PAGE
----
Phishing operators have created a new obfuscation technique that uses Morse code to conceal malicious URLs within an email attachment. This is perhaps the first case of threat actors utilizing Morse code in such a way.
Threat Actors Using Morse Code in Phishing Attacks
The first instance was reported by Reddit users about a week ago, and malware researchers later discovered more sample uploaded to the VirusTotal engine.
The phishing scenario is a classical one, where the malicious email is masqueraded as an invoice for the targeted company. The recipient should beware that the attached document, pretending to an Excel invoice is in truth a malicious attempt. The attachments in this campaign are named in the following pattern: [company_name]_invoice_[number]._xlsx.hTML,’ BleepingComputer reported.
The end goal of the phishing attempt is to make the user reveal their login credentials. It should be noted that the attacks are highly targeted, and phishing operator is using the logo.clearbit.comservice to insert logos for the recipient’s companies. This way, the email becomes more trustworthy. At least eleven companies have been targeted so far, including names such as SGS, Dimensional, Metrohm, SBI (Mauritius) Ltd, NUOVO IMAIE, Bridgestone, Cargeas, ODDO BHF Asset Management, Dea Capital, Equinti, and Capital Four.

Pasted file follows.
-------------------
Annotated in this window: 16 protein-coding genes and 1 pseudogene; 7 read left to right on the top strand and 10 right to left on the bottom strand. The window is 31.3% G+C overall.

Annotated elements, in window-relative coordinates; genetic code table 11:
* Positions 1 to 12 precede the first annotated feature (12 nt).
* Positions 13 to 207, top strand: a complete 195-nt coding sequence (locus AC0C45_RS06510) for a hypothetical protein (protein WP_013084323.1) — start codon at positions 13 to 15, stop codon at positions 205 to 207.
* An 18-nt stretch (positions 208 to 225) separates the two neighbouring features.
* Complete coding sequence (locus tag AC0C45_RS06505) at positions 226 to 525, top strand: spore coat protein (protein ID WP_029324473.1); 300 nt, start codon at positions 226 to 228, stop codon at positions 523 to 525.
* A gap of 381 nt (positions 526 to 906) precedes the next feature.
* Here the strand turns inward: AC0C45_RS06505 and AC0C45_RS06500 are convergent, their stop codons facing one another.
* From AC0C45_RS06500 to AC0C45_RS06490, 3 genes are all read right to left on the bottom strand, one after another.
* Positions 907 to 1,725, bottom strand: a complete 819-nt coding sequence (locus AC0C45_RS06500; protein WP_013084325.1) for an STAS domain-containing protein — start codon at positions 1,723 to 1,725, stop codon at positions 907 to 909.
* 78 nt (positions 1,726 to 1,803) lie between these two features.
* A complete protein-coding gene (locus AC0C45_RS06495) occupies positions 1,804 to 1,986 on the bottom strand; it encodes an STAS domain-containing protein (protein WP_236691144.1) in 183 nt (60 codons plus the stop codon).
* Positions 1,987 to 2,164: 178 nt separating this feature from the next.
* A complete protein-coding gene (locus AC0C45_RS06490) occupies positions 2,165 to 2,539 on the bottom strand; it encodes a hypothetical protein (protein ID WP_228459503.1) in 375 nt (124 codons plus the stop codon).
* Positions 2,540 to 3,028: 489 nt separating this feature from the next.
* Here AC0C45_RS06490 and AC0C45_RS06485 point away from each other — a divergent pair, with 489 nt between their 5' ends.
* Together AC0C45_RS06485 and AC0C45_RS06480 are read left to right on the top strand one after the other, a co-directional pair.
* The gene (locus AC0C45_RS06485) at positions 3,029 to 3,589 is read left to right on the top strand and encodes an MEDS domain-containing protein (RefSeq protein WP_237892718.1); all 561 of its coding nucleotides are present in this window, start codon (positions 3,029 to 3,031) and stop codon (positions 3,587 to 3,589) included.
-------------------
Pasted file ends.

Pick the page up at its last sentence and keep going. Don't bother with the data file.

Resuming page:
Other Examples of Novel Phishing Techniques
In 2019, an Akamai report revealed that phishing operators started using Google Analytics to gather information. This was yet another example of phishers getting better at leveraging novel techniques. The abuse of Google Analytics could help phishing campaigns become highly targeted.
Another report from the same year revealed that nearly 1 in 4 malicious URLs were found on trusted domains. The researchers observed this behavior across 9 distinct domain content categories (of the top 1,000 most popular domains), including URL shorteners (bit.ly, TinyURL, tiny.cc, etc.), cloud storage (Dropbox, SharePoint, Google Drive, etc.),and digital media (Tumblr, Imgur, etc.). That year more than 1.5 million unique phishing URLs were discovered.
We will continue to follow the trends in phishing campaigns, as they continue to evolve steadily, targeting both organizations and individuals.